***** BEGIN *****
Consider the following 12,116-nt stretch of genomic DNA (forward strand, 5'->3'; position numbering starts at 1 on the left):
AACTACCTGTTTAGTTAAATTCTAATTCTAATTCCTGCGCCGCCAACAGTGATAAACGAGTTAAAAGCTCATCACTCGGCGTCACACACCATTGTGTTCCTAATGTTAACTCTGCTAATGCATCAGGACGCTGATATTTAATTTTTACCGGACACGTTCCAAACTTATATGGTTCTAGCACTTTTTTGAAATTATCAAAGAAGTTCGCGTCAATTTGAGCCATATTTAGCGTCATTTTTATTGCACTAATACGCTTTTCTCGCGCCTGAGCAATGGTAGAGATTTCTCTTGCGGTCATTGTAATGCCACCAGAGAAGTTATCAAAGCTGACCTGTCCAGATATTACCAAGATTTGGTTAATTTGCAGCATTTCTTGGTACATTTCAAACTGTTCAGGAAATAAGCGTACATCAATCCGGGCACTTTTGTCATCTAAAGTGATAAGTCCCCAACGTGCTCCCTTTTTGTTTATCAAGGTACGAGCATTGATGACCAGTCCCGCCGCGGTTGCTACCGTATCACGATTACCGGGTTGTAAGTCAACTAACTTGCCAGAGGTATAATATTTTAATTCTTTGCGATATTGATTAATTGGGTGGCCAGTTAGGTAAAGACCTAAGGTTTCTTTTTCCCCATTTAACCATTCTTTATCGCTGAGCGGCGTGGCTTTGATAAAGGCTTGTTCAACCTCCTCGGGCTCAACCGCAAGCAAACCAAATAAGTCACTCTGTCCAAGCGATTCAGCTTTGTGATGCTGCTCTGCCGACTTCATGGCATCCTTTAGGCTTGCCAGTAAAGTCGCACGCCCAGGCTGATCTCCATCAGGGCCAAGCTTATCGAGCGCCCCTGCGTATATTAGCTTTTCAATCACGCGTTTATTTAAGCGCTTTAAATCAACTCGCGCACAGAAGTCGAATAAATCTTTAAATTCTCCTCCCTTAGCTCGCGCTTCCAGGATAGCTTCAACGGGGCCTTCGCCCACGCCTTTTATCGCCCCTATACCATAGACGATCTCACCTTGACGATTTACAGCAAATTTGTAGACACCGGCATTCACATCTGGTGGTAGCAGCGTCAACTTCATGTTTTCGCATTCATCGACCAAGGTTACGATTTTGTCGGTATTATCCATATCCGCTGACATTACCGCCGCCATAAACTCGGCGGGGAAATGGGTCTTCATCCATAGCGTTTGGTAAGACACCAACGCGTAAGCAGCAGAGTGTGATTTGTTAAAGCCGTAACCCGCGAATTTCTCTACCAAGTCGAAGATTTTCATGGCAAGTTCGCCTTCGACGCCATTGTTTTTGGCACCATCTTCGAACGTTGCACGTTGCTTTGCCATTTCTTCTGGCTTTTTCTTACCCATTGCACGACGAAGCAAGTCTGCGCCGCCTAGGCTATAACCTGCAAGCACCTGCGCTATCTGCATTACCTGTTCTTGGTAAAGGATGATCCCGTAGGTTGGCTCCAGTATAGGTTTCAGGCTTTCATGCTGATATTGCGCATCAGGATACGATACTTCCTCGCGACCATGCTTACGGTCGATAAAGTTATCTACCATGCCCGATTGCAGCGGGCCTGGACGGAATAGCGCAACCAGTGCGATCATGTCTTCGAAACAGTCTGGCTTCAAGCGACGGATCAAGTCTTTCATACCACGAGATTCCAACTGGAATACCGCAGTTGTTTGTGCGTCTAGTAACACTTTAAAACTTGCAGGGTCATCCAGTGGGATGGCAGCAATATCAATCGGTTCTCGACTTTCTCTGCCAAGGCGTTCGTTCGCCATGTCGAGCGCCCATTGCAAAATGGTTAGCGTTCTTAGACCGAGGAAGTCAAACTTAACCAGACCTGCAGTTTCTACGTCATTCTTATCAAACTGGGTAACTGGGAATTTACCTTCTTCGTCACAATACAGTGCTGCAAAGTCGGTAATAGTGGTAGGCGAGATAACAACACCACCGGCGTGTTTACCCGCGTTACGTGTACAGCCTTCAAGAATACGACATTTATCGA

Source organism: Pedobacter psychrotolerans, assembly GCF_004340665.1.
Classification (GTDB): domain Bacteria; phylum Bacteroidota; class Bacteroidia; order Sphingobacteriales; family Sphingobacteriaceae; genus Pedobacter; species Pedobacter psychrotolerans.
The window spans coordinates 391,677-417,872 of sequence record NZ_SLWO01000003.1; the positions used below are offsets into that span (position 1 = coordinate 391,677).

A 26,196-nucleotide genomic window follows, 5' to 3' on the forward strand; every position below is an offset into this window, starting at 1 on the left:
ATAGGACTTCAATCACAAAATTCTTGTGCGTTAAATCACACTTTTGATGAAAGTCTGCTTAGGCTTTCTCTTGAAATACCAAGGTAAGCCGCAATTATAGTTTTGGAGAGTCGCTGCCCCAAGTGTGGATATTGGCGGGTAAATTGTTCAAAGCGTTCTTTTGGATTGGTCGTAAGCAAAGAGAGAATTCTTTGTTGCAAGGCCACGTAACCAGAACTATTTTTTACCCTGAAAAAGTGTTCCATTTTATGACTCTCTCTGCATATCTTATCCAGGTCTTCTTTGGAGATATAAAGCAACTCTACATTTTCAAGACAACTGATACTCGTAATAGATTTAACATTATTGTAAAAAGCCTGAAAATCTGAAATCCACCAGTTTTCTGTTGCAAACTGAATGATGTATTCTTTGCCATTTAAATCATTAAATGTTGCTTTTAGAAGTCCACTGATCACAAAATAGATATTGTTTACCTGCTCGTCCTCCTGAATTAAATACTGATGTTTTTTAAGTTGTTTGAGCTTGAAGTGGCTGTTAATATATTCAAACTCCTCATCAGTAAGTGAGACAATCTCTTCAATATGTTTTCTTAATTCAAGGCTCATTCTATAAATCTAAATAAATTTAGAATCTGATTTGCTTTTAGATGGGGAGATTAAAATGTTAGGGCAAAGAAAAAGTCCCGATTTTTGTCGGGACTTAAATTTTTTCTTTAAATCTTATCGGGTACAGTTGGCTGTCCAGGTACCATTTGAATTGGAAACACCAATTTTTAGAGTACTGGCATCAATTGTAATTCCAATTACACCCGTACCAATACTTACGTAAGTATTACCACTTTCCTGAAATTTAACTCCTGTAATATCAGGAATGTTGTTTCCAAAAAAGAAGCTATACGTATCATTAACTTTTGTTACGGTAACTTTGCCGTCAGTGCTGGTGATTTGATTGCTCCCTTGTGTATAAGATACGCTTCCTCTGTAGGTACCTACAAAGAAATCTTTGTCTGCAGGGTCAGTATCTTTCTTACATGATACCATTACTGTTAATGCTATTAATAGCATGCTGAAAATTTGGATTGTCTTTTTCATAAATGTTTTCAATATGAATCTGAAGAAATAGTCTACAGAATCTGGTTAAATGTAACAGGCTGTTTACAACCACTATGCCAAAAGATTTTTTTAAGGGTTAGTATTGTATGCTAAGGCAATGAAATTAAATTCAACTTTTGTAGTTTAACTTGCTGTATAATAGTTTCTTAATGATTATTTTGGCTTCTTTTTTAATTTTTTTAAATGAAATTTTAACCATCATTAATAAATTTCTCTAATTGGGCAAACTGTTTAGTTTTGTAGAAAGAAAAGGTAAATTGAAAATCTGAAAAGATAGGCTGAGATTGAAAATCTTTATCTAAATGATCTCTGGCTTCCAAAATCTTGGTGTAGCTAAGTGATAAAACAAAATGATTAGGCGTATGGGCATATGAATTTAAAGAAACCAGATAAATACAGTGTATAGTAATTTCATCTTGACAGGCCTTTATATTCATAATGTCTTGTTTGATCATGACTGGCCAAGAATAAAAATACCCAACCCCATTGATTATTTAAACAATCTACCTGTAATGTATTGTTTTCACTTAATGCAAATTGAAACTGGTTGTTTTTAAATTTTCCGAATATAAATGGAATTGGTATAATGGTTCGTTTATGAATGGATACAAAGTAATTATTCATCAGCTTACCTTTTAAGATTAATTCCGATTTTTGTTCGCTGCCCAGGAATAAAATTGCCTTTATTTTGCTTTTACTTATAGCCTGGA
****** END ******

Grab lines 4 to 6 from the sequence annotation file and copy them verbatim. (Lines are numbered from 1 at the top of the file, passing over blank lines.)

Classification (GTDB): domain Bacteria; phylum Bacteroidota; class Bacteroidia; order Sphingobacteriales; family Sphingobacteriaceae; genus Pedobacter; species Pedobacter psychrotolerans.
The window spans coordinates 391,677-417,872 of sequence record NZ_SLWO01000003.1; the positions used below are offsets into that span (position 1 = coordinate 391,677).

A 26,196-nucleotide genomic window follows, 5' to 3' on the forward strand; every position below is an offset into this window, starting at 1 on the left: